A baseball post for the start of the World Series. Read more baseball posts here.
Fans talk about their teams’ winning and losing with moral language, especially their losing.
I am that fan. For 15 years, while sabermetric analysis was ascendant in baseball and my favorite team, the Kansas City Royals, refused to bow to On Base Percentage and Working The Count, I judged them as moral failures. My devotion to them was full of hope that they would one day experience a conversion to the Moneyball way, the truth of BABIP, and the Life of a winner, but with every draft pick spent on a power hitting high school player with a low OBP, every signing of a free agent with “character,” every hiring of a “players manager,” I grew more and more despondent.
The winners in that era–The A’s, the Red Sox, the Giants–I canonized as stoic saints of restraint and self-discipline. Theirs was not the youthful folly of chasing the 0-2 slider in the dirt. Theirs was the purity–the piety–to spit on that pitch, to work the count full, and then to hammer a fastball into the right center field gap.
But now look at this. The Royals are about to play in their second consecutive World Series, not because their General Manager was converted to a morality of analytics, but because he and the organization maintained a devotion to a virtue an earlier era forgot, namely making lots of contact, even with bad pitches–the first sin of sabermetrics. They see fewer pitches per plate appearance of any team in baseball. They also walk and they strike out less than any team in baseball.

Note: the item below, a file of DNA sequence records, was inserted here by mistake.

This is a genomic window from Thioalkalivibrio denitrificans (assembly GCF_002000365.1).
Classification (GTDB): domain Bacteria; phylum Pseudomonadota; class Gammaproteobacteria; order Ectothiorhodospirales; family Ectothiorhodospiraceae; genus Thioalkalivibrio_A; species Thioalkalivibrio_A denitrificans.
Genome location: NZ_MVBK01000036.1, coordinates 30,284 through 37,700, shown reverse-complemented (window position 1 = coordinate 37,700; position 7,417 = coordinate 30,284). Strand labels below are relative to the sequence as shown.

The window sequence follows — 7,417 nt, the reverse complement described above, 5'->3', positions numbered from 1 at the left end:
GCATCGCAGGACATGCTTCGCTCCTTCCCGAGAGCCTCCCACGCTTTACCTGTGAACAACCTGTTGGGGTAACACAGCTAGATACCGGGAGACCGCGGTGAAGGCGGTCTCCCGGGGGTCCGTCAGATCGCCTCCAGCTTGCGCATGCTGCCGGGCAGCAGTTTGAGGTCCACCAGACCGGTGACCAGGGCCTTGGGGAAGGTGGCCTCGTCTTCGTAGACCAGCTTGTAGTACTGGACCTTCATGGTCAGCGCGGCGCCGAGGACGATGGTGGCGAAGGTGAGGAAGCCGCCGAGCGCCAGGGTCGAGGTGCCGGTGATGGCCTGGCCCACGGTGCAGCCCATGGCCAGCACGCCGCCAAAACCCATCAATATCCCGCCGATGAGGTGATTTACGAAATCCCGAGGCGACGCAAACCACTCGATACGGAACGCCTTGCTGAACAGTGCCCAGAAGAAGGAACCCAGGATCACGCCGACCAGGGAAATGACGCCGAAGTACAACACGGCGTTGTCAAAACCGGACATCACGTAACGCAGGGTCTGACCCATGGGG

When it comes to the morality of sabermetrics, the Royals sin boldly, and it works. Their lack of discipline now shows as assertiveness. Their leadoff hitter, to take but one example, almost always swings at the first pitch he sees, an offense for which Bill James would see a hitter tarred and feathered. Only it works. A lot.
I just wonder about all the ways in which en earlier era’s sins turn out to be the saving practices we need today.